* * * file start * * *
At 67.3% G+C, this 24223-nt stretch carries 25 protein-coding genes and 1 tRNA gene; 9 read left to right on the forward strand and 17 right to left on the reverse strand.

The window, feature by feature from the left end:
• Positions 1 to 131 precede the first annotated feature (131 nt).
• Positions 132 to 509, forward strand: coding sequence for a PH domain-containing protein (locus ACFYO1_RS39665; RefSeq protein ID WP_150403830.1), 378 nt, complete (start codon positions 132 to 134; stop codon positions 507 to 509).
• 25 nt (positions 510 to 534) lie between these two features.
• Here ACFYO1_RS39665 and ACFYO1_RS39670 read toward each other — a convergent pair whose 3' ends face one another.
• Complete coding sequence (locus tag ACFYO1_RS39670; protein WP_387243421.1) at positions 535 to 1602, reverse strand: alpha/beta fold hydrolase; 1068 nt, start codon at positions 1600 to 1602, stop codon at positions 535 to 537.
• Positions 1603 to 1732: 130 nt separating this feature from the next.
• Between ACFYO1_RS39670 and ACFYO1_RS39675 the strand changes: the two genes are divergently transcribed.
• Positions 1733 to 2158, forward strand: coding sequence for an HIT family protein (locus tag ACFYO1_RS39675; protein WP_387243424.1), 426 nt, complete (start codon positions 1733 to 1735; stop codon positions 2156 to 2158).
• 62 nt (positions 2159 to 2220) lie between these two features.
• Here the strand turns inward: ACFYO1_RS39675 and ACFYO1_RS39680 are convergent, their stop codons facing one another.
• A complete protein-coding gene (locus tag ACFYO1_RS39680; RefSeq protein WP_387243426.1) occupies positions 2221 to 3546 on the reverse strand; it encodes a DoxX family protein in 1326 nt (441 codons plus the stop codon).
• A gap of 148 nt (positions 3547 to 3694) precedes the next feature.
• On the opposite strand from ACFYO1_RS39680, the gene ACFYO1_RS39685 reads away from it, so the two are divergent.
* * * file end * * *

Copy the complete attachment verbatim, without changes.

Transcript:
At 67.3% G+C, this 24223-nt stretch carries 25 protein-coding genes and 1 tRNA gene; 9 read left to right on the forward strand and 17 right to left on the reverse strand.

The window, feature by feature from the left end:
• Positions 1 to 131 precede the first annotated feature (131 nt).
• Positions 132 to 509, forward strand: coding sequence for a PH domain-containing protein (locus ACFYO1_RS39665; RefSeq protein ID WP_150403830.1), 378 nt, complete (start codon positions 132 to 134; stop codon positions 507 to 509).
• 25 nt (positions 510 to 534) lie between these two features.
• Here ACFYO1_RS39665 and ACFYO1_RS39670 read toward each other — a convergent pair whose 3' ends face one another.
• Complete coding sequence (locus tag ACFYO1_RS39670; protein WP_387243421.1) at positions 535 to 1602, reverse strand: alpha/beta fold hydrolase; 1068 nt, start codon at positions 1600 to 1602, stop codon at positions 535 to 537.
• Positions 1603 to 1732: 130 nt separating this feature from the next.
• Between ACFYO1_RS39670 and ACFYO1_RS39675 the strand changes: the two genes are divergently transcribed.
• Positions 1733 to 2158, forward strand: coding sequence for an HIT family protein (locus tag ACFYO1_RS39675; protein WP_387243424.1), 426 nt, complete (start codon positions 1733 to 1735; stop codon positions 2156 to 2158).
• 62 nt (positions 2159 to 2220) lie between these two features.
• Here the strand turns inward: ACFYO1_RS39675 and ACFYO1_RS39680 are convergent, their stop codons facing one another.
• A complete protein-coding gene (locus tag ACFYO1_RS39680; RefSeq protein WP_387243426.1) occupies positions 2221 to 3546 on the reverse strand; it encodes a DoxX family protein in 1326 nt (441 codons plus the stop codon).
• A gap of 148 nt (positions 3547 to 3694) precedes the next feature.
• On the opposite strand from ACFYO1_RS39680, the gene ACFYO1_RS39685 reads away from it, so the two are divergent.